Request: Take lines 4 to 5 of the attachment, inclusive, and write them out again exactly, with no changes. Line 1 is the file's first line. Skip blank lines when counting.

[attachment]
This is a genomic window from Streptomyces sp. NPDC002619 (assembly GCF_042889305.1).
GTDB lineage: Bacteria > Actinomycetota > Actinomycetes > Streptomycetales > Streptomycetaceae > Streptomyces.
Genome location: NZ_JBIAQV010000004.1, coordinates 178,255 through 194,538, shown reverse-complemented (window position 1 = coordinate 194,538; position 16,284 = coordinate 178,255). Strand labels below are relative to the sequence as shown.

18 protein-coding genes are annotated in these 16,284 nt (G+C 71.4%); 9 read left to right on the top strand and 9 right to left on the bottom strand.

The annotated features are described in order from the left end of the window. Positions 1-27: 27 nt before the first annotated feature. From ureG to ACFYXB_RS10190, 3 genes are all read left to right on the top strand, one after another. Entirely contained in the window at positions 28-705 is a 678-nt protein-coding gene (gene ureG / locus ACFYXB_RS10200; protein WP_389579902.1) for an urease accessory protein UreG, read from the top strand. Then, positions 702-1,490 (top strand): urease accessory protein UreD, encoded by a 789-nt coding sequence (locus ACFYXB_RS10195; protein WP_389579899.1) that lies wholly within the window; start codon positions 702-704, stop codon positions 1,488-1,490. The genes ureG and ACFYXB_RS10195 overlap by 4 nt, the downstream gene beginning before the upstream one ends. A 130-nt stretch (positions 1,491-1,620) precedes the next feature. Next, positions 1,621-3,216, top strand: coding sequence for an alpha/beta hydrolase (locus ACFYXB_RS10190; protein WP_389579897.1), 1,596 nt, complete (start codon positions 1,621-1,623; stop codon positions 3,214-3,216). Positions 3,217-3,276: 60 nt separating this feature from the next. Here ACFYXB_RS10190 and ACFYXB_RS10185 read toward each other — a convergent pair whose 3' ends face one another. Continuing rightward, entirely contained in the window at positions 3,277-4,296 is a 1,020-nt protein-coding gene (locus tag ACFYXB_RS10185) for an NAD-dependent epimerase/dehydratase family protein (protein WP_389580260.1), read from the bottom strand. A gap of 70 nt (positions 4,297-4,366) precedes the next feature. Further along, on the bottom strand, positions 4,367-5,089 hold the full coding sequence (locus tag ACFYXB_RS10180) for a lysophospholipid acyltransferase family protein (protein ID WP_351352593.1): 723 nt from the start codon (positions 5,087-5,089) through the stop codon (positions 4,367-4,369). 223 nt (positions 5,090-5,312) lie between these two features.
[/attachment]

18 protein-coding genes are annotated in these 16,284 nt (G+C 71.4%); 9 read left to right on the top strand and 9 right to left on the bottom strand.

The annotated features are described in order from the left end of the window. Positions 1-27: 27 nt before the first annotated feature. From ureG to ACFYXB_RS10190, 3 genes are all read left to right on the top strand, one after another. Entirely contained in the window at positions 28-705 is a 678-nt protein-coding gene (gene ureG / locus ACFYXB_RS10200; protein WP_389579902.1) for an urease accessory protein UreG, read from the top strand. Then, positions 702-1,490 (top strand): urease accessory protein UreD, encoded by a 789-nt coding sequence (locus ACFYXB_RS10195; protein WP_389579899.1) that lies wholly within the window; start codon positions 702-704, stop codon positions 1,488-1,490. The genes ureG and ACFYXB_RS10195 overlap by 4 nt, the downstream gene beginning before the upstream one ends. A 130-nt stretch (positions 1,491-1,620) precedes the next feature. Next, positions 1,621-3,216, top strand: coding sequence for an alpha/beta hydrolase (locus ACFYXB_RS10190; protein WP_389579897.1), 1,596 nt, complete (start codon positions 1,621-1,623; stop codon positions 3,214-3,216). Positions 3,217-3,276: 60 nt separating this feature from the next. Here ACFYXB_RS10190 and ACFYXB_RS10185 read toward each other — a convergent pair whose 3' ends face one another. Continuing rightward, entirely contained in the window at positions 3,277-4,296 is a 1,020-nt protein-coding gene (locus tag ACFYXB_RS10185) for an NAD-dependent epimerase/dehydratase family protein (protein WP_389580260.1), read from the bottom strand. A gap of 70 nt (positions 4,297-4,366) precedes the next feature. Further along, on the bottom strand, positions 4,367-5,089 hold the full coding sequence (locus tag ACFYXB_RS10180) for a lysophospholipid acyltransferase family protein (protein ID WP_351352593.1): 723 nt from the start codon (positions 5,087-5,089) through the stop codon (positions 4,367-4,369). 223 nt (positions 5,090-5,312) lie between these two features.